Tesla faces legal action over Autopilot and Elon Musk’s plans for Full Self Driving, rekindles debate around so-called self-driving vehicles


The term Autopilot alone seems to cause drivers to overestimate the capabilities of Tesla-branded vehicles. and therefore cause traffic accidents. Multiple sources now agree on misleading advertising and call automaker’s Full Self Driving software a blatant scam. These are all aspects that a recent legal action initiated against the automaker sums up, even if the latter defends itself that the cases where Tesla cars save lives are very little highlighted.

Complaint claims Tesla and Musk deceived and misled consumers regarding the current capabilities of its ADAS technology [systme avanc d’assistance au conducteur] and stating that they were perpetually on the verge of perfecting this technology and finally delivering on their promise to produce a fully self-driving car, and that contrary to Tesla’s repeated promises that it would have a fully self-driving car in a few months or a year , Tesla has never been very close to achieving this goal.

The plaintiff, Briggs Matsko, says he spent $5,000 on the package in 2018, like many Tesla drivers who paid thousands of dollars for the upgraded Autopilot. The latter was sold as a precursor to Full Self Driving technology, an add-on software worth $15,000 that is still not ready to ship. Matsko is seeking class-action status for this lawsuit, as the company is already facing another class-action lawsuit alleging previous incidents that have affected Tesla’s adaptive cruise control features for years.

The lawsuit criticizes the terminology used by Tesla, including the term “Autopilot”, as well as Elon Musk’s public statements and tweets regarding the still unfinished autonomous driving system. She specifically mentions Musk’s claim that self-driving travel across the United States will be completed by 2018, and his 2019 claims of one million robotaxis being on the road: In a year, we’ll have over a million cars with full self-driving.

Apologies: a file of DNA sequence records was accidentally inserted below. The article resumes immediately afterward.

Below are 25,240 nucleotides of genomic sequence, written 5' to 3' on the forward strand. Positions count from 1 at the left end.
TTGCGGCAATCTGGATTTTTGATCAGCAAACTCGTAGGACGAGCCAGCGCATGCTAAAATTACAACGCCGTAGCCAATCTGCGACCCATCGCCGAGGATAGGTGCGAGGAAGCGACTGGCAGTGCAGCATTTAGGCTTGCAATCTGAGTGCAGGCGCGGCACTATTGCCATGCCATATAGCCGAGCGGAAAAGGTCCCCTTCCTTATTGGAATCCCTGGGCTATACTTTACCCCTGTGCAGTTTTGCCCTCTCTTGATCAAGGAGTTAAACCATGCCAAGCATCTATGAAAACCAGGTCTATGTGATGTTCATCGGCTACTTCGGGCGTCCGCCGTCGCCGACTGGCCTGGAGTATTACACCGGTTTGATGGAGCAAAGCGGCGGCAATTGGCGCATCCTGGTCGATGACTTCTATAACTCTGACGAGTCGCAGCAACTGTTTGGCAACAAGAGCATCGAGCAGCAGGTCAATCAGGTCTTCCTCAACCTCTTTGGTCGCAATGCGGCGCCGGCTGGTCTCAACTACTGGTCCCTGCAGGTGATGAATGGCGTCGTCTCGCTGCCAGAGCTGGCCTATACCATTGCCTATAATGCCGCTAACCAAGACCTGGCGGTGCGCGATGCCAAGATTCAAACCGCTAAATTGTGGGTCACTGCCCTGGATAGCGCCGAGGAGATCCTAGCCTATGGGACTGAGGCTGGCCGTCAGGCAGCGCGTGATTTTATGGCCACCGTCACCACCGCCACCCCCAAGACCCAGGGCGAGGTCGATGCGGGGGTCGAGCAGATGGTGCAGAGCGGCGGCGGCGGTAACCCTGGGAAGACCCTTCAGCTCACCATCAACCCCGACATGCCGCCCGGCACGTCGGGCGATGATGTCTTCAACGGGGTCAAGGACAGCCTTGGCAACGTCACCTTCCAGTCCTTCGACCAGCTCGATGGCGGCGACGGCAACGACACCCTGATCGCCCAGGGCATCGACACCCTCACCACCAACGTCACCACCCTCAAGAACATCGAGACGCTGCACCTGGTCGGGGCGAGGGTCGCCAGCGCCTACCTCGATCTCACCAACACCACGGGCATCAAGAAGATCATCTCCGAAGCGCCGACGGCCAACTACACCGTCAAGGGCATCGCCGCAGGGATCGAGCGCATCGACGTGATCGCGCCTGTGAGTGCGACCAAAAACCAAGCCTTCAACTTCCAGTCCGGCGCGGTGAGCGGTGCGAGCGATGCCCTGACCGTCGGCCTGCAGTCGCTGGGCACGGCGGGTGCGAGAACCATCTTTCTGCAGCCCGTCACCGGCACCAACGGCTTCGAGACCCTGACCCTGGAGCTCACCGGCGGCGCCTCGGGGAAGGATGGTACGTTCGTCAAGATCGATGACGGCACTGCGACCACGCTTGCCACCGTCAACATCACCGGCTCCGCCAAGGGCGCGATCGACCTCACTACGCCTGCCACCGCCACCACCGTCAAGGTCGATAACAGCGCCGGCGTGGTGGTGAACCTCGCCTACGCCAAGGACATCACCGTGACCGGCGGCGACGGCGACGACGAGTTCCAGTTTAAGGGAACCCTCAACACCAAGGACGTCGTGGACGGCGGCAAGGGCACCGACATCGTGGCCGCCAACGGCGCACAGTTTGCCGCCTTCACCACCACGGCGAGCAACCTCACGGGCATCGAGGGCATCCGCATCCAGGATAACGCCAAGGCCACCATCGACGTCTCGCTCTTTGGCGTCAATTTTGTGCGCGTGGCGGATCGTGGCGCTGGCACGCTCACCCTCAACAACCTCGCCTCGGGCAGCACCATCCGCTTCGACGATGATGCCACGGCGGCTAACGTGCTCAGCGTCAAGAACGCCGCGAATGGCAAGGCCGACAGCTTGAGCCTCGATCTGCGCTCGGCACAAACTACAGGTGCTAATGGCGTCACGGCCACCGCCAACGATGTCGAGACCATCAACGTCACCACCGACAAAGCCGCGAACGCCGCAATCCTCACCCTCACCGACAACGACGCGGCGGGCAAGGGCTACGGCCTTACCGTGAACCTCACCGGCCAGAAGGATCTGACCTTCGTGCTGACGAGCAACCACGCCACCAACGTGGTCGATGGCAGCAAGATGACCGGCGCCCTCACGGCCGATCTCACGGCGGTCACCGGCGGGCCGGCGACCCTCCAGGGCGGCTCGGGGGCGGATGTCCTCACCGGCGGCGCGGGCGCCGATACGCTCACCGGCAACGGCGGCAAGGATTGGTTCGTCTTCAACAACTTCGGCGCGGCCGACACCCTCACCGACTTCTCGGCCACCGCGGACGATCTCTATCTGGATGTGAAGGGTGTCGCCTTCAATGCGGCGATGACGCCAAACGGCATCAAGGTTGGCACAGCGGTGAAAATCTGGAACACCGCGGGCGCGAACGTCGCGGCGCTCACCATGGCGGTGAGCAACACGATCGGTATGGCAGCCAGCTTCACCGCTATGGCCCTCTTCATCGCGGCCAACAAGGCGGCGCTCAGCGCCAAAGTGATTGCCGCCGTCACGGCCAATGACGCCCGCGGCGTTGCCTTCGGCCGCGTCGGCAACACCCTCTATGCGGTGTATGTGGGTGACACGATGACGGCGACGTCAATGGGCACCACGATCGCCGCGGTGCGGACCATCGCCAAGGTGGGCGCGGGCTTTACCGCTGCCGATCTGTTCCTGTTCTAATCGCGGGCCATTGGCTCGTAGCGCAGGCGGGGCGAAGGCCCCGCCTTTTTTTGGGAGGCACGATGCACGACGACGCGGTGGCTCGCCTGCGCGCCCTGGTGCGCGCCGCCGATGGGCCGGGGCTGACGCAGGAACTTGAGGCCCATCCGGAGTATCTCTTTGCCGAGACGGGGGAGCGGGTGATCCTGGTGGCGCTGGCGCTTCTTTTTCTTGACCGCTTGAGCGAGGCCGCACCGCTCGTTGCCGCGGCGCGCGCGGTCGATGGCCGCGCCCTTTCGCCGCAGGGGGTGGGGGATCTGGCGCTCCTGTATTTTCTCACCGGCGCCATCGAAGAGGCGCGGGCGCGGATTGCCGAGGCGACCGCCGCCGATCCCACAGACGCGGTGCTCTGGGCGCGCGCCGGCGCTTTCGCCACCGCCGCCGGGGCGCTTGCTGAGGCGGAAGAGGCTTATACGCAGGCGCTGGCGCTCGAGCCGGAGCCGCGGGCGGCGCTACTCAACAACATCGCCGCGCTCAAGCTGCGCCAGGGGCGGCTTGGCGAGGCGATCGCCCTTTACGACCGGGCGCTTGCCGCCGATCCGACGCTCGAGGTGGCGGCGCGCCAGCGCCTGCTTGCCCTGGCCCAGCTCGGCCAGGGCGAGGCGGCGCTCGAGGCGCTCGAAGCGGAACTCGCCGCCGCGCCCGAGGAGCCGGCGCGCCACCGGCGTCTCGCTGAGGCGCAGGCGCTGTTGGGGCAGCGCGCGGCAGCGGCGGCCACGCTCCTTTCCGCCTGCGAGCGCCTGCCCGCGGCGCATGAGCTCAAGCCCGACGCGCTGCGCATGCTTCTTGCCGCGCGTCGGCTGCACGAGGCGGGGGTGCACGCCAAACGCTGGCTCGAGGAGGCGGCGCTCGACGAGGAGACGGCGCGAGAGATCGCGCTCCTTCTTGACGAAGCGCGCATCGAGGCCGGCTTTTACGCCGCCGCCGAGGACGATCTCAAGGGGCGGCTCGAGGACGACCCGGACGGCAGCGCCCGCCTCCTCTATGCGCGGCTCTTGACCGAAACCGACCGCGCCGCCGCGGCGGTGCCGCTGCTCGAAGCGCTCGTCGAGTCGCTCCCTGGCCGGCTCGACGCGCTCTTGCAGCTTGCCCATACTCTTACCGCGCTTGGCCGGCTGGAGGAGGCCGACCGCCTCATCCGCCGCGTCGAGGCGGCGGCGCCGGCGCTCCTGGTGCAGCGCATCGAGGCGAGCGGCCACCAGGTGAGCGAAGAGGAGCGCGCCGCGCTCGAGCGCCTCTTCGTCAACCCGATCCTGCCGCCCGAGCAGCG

The trip in question was eventually put on indefinite hold, with Musk admitting he would need a specialist route to operate, and saying he preferred the Autopilot team to focus on safety features. Robotaxis therefore continue to be expected.

Elon Musk, for his part, complains that the media does not highlight cases where Tesla vehicles save lives. Indeed, Yiran Sherry’s water bag broke while the family was stuck in traffic. With the contractions increasing rapidly and the circulation barely flowing, her lover realized that it wouldn’t be time. Keating Sherry (her husband) therefore put the vehicle on autopilot after adjusting the navigation system to the hospital, located 20 minutes away. He then only had to put his hand on the steering wheel of the vehicle that took them to the hospital training while he took care of his wife. The lady was picked up in the vehicle.

The Keating and Yirran case follows that of a Tesla Model 3 owner who claims to owe Autopilot technology for life: I’m in the right lane, it’s an area [o la vitesse limite minimale est] 90 km/h and the autopilot is set to 102 km/h, when an idiot driving probably 150 maybe 160 km/h appears out of nowhere. I guess he intends to squeeze between me and the car in the left lane, but there wasn’t enough space and the autopilot took evasive action and probably saved my life today.

He shared footage shot by his Tesla Model 3’s driving video recorder (dashcam) in which the apparently offending car can be seen trying to overtake him by sinking into a mousehole. During its overtaking manoeuvre, the black car suddenly appeared from the far left lane on the highway to overtake the gray vehicle in front of it, but threatened at the same time to crash into the right Tesla Model 3.

The Tesla Model 3’s automatic side collision avoidance system reacted very quickly while keeping the car under control: first by steering the Tesla straighter into a temporary acceleration lane/free entry ramp at the time. , then returning the Tesla to its original position.

The blames of which the company is the target can nevertheless be the result of a problematic advertising policy. The manufacturer, for example, allows drivers to play video games while driving and thus reinforces the image of the autonomous vehicle that it sells to its customers. It is the opinion of US authorities that misleading advertising could lead drivers to overestimate the true capabilities of Teslas. Elon Musk, for his part, replies that the information notices that accompany the company’s vehicles are clear about the real capabilities of Autopilot: it is driving assistance.

Source : complaint

And you?

Fair return of things for Tesla because of its advertising policy?

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